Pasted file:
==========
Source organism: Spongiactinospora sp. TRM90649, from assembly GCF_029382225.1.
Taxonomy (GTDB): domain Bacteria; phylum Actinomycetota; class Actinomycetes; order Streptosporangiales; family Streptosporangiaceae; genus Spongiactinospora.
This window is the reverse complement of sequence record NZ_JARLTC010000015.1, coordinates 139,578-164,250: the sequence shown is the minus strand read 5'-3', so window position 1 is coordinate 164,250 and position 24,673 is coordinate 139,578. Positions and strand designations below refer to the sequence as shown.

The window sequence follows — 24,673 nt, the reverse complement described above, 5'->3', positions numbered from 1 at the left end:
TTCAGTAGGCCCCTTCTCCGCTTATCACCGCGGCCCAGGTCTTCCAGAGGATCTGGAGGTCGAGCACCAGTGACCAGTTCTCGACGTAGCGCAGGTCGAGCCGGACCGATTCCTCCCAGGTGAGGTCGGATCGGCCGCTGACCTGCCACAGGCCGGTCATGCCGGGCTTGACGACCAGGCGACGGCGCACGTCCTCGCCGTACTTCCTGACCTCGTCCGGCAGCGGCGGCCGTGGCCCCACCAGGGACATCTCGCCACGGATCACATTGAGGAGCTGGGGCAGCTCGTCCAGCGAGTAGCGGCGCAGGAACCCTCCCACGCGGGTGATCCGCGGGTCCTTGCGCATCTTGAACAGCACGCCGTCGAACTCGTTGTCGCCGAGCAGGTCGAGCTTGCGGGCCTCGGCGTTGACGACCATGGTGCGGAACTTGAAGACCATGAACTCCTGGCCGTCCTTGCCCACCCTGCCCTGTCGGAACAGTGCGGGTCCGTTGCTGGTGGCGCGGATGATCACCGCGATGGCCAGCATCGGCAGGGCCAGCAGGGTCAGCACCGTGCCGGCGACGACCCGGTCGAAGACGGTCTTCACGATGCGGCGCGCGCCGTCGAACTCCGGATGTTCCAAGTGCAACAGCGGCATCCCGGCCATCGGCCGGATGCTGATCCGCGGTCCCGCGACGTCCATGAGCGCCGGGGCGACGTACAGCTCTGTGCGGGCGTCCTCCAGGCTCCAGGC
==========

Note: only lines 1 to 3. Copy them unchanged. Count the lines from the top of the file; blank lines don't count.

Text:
Source organism: Spongiactinospora sp. TRM90649, from assembly GCF_029382225.1.
Taxonomy (GTDB): domain Bacteria; phylum Actinomycetota; class Actinomycetes; order Streptosporangiales; family Streptosporangiaceae; genus Spongiactinospora.
This window is the reverse complement of sequence record NZ_JARLTC010000015.1, coordinates 139,578-164,250: the sequence shown is the minus strand read 5'-3', so window position 1 is coordinate 164,250 and position 24,673 is coordinate 139,578. Positions and strand designations below refer to the sequence as shown.